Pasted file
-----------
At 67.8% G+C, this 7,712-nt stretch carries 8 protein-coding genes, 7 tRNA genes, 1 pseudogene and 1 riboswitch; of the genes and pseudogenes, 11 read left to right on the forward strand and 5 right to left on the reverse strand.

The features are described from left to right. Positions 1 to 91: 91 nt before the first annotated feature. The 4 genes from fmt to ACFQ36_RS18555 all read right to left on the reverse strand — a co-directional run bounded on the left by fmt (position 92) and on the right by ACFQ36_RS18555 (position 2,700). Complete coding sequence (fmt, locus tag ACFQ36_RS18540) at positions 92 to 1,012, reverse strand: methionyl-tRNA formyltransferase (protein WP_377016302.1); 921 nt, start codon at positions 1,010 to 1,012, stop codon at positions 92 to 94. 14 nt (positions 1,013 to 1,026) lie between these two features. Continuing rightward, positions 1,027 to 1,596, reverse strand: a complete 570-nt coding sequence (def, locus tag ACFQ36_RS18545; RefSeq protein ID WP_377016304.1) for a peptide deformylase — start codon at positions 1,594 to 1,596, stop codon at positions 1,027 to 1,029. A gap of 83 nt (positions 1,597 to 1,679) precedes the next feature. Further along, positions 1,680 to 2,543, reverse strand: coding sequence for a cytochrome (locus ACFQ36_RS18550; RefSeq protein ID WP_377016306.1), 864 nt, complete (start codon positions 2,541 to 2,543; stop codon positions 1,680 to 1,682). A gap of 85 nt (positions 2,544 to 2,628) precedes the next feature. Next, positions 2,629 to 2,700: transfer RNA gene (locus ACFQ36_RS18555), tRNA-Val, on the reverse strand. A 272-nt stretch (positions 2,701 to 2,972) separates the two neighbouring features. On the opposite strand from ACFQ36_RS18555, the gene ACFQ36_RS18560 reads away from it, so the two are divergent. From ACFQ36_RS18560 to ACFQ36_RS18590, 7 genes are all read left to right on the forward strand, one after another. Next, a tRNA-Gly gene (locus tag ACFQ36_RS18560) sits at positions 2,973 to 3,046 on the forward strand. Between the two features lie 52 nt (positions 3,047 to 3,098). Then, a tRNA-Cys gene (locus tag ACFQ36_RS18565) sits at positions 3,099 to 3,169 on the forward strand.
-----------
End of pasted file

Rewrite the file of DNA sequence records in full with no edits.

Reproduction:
At 67.8% G+C, this 7,712-nt stretch carries 8 protein-coding genes, 7 tRNA genes, 1 pseudogene and 1 riboswitch; of the genes and pseudogenes, 11 read left to right on the forward strand and 5 right to left on the reverse strand.

The features are described from left to right. Positions 1 to 91: 91 nt before the first annotated feature. The 4 genes from fmt to ACFQ36_RS18555 all read right to left on the reverse strand — a co-directional run bounded on the left by fmt (position 92) and on the right by ACFQ36_RS18555 (position 2,700). Complete coding sequence (fmt, locus tag ACFQ36_RS18540) at positions 92 to 1,012, reverse strand: methionyl-tRNA formyltransferase (protein WP_377016302.1); 921 nt, start codon at positions 1,010 to 1,012, stop codon at positions 92 to 94. 14 nt (positions 1,013 to 1,026) lie between these two features. Continuing rightward, positions 1,027 to 1,596, reverse strand: a complete 570-nt coding sequence (def, locus tag ACFQ36_RS18545; RefSeq protein ID WP_377016304.1) for a peptide deformylase — start codon at positions 1,594 to 1,596, stop codon at positions 1,027 to 1,029. A gap of 83 nt (positions 1,597 to 1,679) precedes the next feature. Further along, positions 1,680 to 2,543, reverse strand: coding sequence for a cytochrome (locus ACFQ36_RS18550; RefSeq protein ID WP_377016306.1), 864 nt, complete (start codon positions 2,541 to 2,543; stop codon positions 1,680 to 1,682). A gap of 85 nt (positions 2,544 to 2,628) precedes the next feature. Next, positions 2,629 to 2,700: transfer RNA gene (locus ACFQ36_RS18555), tRNA-Val, on the reverse strand. A 272-nt stretch (positions 2,701 to 2,972) separates the two neighbouring features. On the opposite strand from ACFQ36_RS18555, the gene ACFQ36_RS18560 reads away from it, so the two are divergent. From ACFQ36_RS18560 to ACFQ36_RS18590, 7 genes are all read left to right on the forward strand, one after another. Next, a tRNA-Gly gene (locus tag ACFQ36_RS18560) sits at positions 2,973 to 3,046 on the forward strand. Between the two features lie 52 nt (positions 3,047 to 3,098). Then, a tRNA-Cys gene (locus tag ACFQ36_RS18565) sits at positions 3,099 to 3,169 on the forward strand.